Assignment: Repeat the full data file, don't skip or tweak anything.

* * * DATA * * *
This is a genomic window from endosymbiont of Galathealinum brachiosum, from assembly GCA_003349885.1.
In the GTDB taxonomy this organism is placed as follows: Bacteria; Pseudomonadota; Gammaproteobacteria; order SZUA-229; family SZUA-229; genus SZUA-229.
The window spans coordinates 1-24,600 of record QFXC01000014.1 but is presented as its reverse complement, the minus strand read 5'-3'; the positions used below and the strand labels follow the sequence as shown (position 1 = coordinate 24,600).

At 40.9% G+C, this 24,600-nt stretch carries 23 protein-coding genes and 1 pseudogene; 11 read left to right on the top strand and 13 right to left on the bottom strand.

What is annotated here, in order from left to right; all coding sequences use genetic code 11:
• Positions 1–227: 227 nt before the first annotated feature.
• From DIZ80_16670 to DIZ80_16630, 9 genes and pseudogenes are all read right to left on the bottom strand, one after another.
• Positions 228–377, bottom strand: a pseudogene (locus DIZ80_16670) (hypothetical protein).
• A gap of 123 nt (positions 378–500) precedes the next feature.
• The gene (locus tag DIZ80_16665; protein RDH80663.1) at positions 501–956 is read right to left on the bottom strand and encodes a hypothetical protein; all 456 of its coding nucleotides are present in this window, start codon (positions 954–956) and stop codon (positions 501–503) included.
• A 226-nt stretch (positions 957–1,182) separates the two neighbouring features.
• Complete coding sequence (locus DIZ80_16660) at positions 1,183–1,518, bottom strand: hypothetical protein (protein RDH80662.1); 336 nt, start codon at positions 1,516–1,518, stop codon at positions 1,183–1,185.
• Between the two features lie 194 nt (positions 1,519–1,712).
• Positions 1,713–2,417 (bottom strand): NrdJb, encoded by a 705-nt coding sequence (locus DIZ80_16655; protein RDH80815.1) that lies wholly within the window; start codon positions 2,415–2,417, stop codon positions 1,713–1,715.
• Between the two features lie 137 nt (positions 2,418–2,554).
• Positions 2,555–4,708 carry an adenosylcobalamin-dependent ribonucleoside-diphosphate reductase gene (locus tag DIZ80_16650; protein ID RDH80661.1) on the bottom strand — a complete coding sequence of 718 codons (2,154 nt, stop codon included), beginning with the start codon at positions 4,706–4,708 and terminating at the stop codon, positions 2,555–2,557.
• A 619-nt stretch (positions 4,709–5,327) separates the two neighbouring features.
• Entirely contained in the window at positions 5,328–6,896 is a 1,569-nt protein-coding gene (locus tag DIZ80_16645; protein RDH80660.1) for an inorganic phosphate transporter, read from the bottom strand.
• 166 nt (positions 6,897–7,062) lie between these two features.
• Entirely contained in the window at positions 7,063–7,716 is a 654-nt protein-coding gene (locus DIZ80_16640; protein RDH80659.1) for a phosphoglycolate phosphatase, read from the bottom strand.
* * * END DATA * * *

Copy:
This is a genomic window from endosymbiont of Galathealinum brachiosum, from assembly GCA_003349885.1.
In the GTDB taxonomy this organism is placed as follows: Bacteria; Pseudomonadota; Gammaproteobacteria; order SZUA-229; family SZUA-229; genus SZUA-229.
The window spans coordinates 1-24,600 of record QFXC01000014.1 but is presented as its reverse complement, the minus strand read 5'-3'; the positions used below and the strand labels follow the sequence as shown (position 1 = coordinate 24,600).

At 40.9% G+C, this 24,600-nt stretch carries 23 protein-coding genes and 1 pseudogene; 11 read left to right on the top strand and 13 right to left on the bottom strand.

What is annotated here, in order from left to right; all coding sequences use genetic code 11:
• Positions 1–227: 227 nt before the first annotated feature.
• From DIZ80_16670 to DIZ80_16630, 9 genes and pseudogenes are all read right to left on the bottom strand, one after another.
• Positions 228–377, bottom strand: a pseudogene (locus DIZ80_16670) (hypothetical protein).
• A gap of 123 nt (positions 378–500) precedes the next feature.
• The gene (locus tag DIZ80_16665; protein RDH80663.1) at positions 501–956 is read right to left on the bottom strand and encodes a hypothetical protein; all 456 of its coding nucleotides are present in this window, start codon (positions 954–956) and stop codon (positions 501–503) included.
• A 226-nt stretch (positions 957–1,182) separates the two neighbouring features.
• Complete coding sequence (locus DIZ80_16660) at positions 1,183–1,518, bottom strand: hypothetical protein (protein RDH80662.1); 336 nt, start codon at positions 1,516–1,518, stop codon at positions 1,183–1,185.
• Between the two features lie 194 nt (positions 1,519–1,712).
• Positions 1,713–2,417 (bottom strand): NrdJb, encoded by a 705-nt coding sequence (locus DIZ80_16655; protein RDH80815.1) that lies wholly within the window; start codon positions 2,415–2,417, stop codon positions 1,713–1,715.
• Between the two features lie 137 nt (positions 2,418–2,554).
• Positions 2,555–4,708 carry an adenosylcobalamin-dependent ribonucleoside-diphosphate reductase gene (locus tag DIZ80_16650; protein ID RDH80661.1) on the bottom strand — a complete coding sequence of 718 codons (2,154 nt, stop codon included), beginning with the start codon at positions 4,706–4,708 and terminating at the stop codon, positions 2,555–2,557.
• A 619-nt stretch (positions 4,709–5,327) separates the two neighbouring features.
• Entirely contained in the window at positions 5,328–6,896 is a 1,569-nt protein-coding gene (locus tag DIZ80_16645; protein RDH80660.1) for an inorganic phosphate transporter, read from the bottom strand.
• 166 nt (positions 6,897–7,062) lie between these two features.
• Entirely contained in the window at positions 7,063–7,716 is a 654-nt protein-coding gene (locus DIZ80_16640; protein RDH80659.1) for a phosphoglycolate phosphatase, read from the bottom strand.